Geo Barcan: Anne Boyer: The Undying

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“Illness vivifies the magnitude of the body’s parts and systems. In the sickbed, the sick disassemble and this disassembly crowds a cosmos, organs and nerves and parts and aspects announcing themselves as unfurling particulars: a malfunctioning left tear duct—a new universe; a dying hair follicle—a solar system; that nerve ending in the fourth toe of the right foot—now eviscerating under chemotherapy drugs—a star about to collapse. All that time lying down can also bring about the microscopic practice of worry. In the sickbed, illness also illuminates smallness, shabbiness, self-absorption, inconsequence, personal finance, home economics, the social order. Virginia Woolf’s mother understood how the small was the great agonist to the ill: ***“Among the number of small evils which haunt illness, the greatest, in the misery which it can cause, though the smallest in size, is crumbs. The origin of most things has been decided on, but the origin of crumbs in bed has never excited sufficient attention among the scientific world.***” [p. 99]

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    • I WOULD RATHER WRITE NOTHING AT ALL THAN PROPAGANDIZE FOR THE WORLD AS IS. [p. 116]**

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“I read somewhere that while many people have written histories of illness, no one has ever written a history of the ill. But I don’t think this is true. Every person with a body is a secret historian, at work on the same volume: skin as the annals of sensation, genitals as jokes told by fools, teeth as the rise and fall of what bites” ...

“Disease is never neutral. Treatment never not ideological. Mortality never without its politics.” [123]

“Cancer is held apart as a special kind of suffering, but suffering from the inevitability of our common accident isn’t valiant. To be a child of this accident never made me a member of a valiant class. Immobilized in bed, I decide to devote my life to making the socially acceptable response to news of a diagnosis of breast cancer not the corrective “stay positive,” but these lines from Diane di Prima’s poem **“Revolutionary Letter #9”: “1. kill head of Dow Chemical / 2. destroy plant / 3. MAKE IT UNPROFITABLE FOR THEM to build again.” [124]**

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“I have always wanted to write the most beautiful book against beauty. I’d call it Cyclophosphamide, doxorubicin, paclitaxel, docetaxel, carboplatin, steroids, anti-inflammatories, antipsychotic antinausea meds, anti-anxiety antinausea meds, antinausea meds, antidepressants, sedatives, saline flushes, acid reducers, eyedrops, eardrops, numbing creams, alcohol wipes, blood thinners, antihistamines, antibiotics, antifungals, antibacterials, sleep aids, D3, B12, B6, joints and oils and edibles, hydrocodone, oxycodone, fentanyl, morphine, eyebrow pencils, face creams.” [161]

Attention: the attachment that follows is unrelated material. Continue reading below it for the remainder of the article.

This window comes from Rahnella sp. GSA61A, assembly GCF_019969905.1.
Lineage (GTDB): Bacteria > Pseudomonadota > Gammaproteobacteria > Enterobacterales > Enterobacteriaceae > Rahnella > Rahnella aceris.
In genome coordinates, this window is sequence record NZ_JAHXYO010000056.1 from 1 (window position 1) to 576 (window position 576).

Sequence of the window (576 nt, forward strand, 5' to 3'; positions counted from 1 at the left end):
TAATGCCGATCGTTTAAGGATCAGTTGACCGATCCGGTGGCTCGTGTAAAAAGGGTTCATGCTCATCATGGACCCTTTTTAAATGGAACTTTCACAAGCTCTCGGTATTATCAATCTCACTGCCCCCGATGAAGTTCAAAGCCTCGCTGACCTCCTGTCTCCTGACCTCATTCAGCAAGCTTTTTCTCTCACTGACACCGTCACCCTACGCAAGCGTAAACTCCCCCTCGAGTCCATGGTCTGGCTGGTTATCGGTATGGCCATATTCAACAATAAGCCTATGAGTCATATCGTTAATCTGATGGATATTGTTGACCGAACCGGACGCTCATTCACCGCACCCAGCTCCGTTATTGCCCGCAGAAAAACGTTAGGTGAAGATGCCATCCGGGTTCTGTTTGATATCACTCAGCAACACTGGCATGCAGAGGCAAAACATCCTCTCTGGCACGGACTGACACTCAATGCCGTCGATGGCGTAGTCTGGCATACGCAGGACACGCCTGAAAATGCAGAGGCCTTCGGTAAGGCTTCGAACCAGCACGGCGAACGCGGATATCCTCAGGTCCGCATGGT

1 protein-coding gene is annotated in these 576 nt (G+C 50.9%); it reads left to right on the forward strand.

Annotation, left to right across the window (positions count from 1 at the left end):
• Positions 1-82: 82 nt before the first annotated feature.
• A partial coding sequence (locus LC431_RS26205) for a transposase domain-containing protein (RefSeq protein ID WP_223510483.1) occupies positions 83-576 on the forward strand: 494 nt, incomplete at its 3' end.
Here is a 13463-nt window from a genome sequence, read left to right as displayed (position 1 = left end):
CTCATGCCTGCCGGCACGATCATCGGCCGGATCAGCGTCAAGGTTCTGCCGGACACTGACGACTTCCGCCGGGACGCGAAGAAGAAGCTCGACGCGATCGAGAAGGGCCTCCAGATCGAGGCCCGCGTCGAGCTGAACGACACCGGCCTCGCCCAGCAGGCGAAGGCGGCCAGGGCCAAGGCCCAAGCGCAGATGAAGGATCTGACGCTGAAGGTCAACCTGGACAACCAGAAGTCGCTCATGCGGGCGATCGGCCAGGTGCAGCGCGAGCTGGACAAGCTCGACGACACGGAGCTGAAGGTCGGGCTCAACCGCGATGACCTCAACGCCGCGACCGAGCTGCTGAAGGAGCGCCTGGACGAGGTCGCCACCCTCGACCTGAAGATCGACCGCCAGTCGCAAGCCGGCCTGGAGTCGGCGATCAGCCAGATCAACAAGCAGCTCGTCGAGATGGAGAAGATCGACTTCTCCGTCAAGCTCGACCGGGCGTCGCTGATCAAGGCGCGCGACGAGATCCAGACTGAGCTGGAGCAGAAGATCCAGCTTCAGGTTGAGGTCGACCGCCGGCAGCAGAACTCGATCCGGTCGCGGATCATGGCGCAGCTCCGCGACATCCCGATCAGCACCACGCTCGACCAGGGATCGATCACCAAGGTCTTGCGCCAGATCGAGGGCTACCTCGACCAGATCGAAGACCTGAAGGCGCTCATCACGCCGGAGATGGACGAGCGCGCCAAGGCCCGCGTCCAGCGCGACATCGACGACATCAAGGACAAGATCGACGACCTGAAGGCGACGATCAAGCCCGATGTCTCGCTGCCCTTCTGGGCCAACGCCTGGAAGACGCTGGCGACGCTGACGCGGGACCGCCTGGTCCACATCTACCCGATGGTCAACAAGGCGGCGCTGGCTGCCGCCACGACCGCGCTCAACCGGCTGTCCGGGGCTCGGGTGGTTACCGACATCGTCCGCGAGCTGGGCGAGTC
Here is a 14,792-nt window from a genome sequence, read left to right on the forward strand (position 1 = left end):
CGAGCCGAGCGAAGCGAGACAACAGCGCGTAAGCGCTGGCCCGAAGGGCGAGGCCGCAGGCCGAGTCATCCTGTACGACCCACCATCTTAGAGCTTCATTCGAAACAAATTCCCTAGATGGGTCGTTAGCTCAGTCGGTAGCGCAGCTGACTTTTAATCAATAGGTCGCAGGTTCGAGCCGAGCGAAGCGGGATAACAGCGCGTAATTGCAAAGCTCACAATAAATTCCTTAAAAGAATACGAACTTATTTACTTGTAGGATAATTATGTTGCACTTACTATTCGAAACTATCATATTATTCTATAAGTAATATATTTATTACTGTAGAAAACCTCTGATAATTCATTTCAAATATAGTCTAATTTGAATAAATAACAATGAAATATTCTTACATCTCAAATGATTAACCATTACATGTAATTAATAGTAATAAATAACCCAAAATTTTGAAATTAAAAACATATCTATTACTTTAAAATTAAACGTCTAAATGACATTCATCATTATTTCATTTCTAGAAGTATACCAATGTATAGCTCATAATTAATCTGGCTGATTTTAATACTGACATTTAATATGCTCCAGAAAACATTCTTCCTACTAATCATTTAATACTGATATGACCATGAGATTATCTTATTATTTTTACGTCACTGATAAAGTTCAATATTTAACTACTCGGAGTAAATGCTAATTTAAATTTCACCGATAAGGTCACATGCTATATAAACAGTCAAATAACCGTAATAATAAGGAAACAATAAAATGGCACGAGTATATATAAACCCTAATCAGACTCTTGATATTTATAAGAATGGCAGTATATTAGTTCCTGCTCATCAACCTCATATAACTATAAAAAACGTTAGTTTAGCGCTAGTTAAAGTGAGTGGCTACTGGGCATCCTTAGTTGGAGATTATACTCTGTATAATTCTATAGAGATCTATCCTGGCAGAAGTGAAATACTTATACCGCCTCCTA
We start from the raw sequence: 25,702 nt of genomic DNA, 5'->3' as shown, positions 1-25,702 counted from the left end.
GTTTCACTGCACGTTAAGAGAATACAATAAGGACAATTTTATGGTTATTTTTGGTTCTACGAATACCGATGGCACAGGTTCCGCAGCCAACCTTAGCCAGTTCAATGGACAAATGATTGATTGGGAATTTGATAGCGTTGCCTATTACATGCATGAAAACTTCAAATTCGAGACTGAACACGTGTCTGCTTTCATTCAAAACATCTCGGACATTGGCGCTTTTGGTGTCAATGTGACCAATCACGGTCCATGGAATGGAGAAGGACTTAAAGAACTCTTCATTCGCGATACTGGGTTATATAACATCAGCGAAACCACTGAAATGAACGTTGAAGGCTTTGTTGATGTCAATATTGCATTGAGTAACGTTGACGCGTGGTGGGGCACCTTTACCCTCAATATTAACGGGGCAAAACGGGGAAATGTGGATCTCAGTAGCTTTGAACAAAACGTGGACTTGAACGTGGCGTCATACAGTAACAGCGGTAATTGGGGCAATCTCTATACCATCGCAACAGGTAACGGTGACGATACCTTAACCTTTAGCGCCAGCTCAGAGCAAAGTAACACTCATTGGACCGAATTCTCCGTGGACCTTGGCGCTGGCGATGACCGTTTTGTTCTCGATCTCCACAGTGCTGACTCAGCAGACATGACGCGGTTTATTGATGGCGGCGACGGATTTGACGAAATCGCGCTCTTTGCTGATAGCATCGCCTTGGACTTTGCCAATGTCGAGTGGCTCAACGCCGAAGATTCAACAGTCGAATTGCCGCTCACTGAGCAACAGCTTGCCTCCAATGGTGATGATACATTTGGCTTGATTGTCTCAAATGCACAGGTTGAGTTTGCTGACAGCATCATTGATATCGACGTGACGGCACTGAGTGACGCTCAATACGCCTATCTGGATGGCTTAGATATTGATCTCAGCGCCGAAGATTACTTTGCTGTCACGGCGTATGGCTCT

“I come across a headline: “Attitude Is Everything for Breast Cancer Survivor.” I look for the headline “Attitude Is Everything for Ebola Patient” or “Attitude Is Everything for Guy with Diabetes” or “Attitude Is Everything for Those with Congenital Syphilis” or “Attitude Is Everything with Lead Poisoning” or “Attitude Is Everything When a Dog Bites Your Hand” or “Attitude Is Everything for Gunshot Victim” or “Attitude Is Everything for a Tween with a Hangover” or “Attitude Is Everything for a Coyote Struck by a Ford F150” or “Attitude Is Everything for Gravity” or “Attitude Is Everything for the Water Cycle” or “Attitude Is Everything for Survivor of Varicose Veins” or “Attitude Is Everything for Dying Coral Reef.” [165]

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“Emotional pain overruns the physical, as if it isn’t actually the other way around, as if it isn’t pain in our bodies or its absence determining what kind of day or hour or minute we have, whether or how we work, whether or how we breathe or sleep or love. Then the already apparently abstract goes floating away into further abstraction, like a dust particle submitted to a discourse made of dust.” [209]

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“To be a minor person in great pain at this point in history is to be a person who feels inside their body when most people just want to look. There’s expository pain like an X-ray machine, illuminating the difficult mysteries of the interior. There’s the pain that becomes metaphor and there’s the pain that’s read as if it’s the canon. Then there’s trash pain—the libertine pain of malingering, which is more like a texture than an image. Then there’s the epic pain of a cure.” [211]